Each year folks have less and less time to do things they love, like gardening. Eric has a few tips that might diminish some of the headaches by reducing gardening maintenance.
First, if you don't have a lot of time, don't start with a huge space. Instead start with something that's 6 by 6, or 8 by 8. Start at the front of your house and work with a few plants, then develop it out.
As far a plants go, a lot of people try to go with smaller plants. Instead try a gallon or 3 gallon pot, it's a great way to get something that's going to grow a lot faster, it will have a lot more stored energy, a better root system and a more immediate pop of color. And, in many cases you will save yourself a full growing season by going with the more established plant.
Also, think about woody ornamentals, these plants are often bypassed in the garden center for perennials or annuals already in bloom. But, woody ornamentals give you great foliage, sometimes year round or in other cases 9 months out of the year. Many have interesting foliage - variegated, dark colors, different shades of green. But flowering woody ornamentals also have pops of color throughout the season. For example, Hydrangeas, Sambucus Black Lace, many of the Weigelas are incredible selections for the garden. And, very low maintenance.
Also, look at multiple layers in the garden. In open areas use ground covers to fill in space. They'll out compete weeds, meaning one less space you need to tend if you plant a good aggressive ground cover.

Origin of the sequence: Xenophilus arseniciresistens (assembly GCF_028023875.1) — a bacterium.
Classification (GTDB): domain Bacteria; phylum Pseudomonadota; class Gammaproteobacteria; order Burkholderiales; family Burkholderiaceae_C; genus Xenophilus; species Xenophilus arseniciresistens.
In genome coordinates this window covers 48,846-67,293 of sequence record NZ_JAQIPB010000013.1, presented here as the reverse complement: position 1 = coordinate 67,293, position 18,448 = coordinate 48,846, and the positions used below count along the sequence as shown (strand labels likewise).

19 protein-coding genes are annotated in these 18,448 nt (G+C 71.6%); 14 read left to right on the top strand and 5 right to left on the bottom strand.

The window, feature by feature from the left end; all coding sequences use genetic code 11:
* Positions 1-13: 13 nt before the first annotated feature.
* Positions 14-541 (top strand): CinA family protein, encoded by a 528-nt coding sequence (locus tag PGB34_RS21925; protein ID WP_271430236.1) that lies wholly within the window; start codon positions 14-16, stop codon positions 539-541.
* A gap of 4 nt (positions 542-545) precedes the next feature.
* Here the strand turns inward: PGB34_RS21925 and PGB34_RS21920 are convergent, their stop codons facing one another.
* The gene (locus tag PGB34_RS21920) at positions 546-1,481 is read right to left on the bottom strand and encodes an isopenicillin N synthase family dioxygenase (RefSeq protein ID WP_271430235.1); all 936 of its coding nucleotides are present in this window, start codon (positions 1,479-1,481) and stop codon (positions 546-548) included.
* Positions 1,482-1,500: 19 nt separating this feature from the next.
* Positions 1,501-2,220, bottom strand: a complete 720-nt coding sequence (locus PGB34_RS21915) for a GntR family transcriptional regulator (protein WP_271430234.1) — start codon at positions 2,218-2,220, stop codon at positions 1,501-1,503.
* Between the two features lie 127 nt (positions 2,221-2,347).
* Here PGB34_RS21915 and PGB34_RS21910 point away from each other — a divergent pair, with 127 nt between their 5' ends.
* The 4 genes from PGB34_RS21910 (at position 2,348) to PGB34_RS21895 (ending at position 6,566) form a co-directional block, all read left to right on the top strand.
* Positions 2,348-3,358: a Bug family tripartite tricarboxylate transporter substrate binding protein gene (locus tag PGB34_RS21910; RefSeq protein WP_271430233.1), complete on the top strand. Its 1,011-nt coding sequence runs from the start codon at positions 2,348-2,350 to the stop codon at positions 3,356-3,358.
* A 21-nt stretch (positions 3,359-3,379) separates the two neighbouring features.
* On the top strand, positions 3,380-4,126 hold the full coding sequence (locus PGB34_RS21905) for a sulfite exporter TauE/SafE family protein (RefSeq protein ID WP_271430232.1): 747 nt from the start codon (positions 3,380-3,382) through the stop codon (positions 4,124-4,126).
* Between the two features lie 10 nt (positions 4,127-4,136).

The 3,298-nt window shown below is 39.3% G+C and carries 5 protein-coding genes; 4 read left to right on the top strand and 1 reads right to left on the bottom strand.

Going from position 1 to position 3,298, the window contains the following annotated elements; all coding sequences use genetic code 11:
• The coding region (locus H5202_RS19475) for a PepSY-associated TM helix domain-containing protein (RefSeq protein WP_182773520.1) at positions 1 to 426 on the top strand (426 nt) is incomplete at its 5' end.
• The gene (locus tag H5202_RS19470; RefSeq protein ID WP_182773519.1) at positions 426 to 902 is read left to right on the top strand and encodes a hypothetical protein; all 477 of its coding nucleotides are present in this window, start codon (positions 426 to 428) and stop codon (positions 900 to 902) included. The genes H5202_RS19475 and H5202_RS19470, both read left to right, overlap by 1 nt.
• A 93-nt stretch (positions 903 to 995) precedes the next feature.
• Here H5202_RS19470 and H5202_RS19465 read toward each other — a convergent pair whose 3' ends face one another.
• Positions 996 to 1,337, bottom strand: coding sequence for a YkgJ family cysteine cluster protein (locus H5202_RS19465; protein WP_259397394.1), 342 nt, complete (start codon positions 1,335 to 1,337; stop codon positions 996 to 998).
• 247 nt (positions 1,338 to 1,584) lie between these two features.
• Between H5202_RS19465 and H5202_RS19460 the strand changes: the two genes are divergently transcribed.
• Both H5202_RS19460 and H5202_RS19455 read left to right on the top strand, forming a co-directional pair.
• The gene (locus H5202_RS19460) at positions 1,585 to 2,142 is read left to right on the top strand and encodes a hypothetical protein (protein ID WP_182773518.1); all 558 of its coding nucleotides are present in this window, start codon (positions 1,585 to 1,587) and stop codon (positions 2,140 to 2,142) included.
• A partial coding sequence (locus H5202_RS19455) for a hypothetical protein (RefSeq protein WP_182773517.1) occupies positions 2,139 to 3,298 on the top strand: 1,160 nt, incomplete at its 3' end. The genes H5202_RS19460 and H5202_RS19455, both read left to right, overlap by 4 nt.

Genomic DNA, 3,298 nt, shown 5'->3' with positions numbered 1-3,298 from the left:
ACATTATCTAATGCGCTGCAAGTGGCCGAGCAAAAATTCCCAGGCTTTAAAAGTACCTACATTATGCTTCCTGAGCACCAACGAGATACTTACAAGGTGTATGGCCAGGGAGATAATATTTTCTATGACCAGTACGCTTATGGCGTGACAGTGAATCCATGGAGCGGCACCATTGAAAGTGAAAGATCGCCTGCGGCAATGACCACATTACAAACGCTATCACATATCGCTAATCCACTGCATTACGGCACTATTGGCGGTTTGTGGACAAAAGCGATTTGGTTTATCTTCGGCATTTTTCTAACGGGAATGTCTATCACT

Look for native plants. Native plants are often the best adapted plants for your garden. So, think about plants like Echinacea, Cone Flowers, Gaillaedia, these are plants that are beautiful in flower but also heat tolerant. One of Eric's favorite perennials and is great for hot, dry spaces is Baptisia. These are presently in bloom in his garden and will ultimately achieve 3 to 4 feet in height. They have beautiful bloom spikes, they're a great low maintenance plant.
Talk to your garden center professional about plants that will work particularly well for your site, be it sun, shade, compacted soil, etc.
Remember start with larger plants, think about woody ornamentals, find perennials that are particularly drought and heat tolerant, use ground covers to cover open space or if you have open space not yet developed think about using a weed preventer to keep pesky weeds out.
By Joan Casanova, Bonnie Plants,
Photographs courtesy of Bonnie Plants
Temperatures are rising and high heat can wreak havoc in the vegetable garden. When temps climb to the upper 80's and sometimes soar into the 90's and 100's, plants need some assistance in fending off the Fahrenheit.
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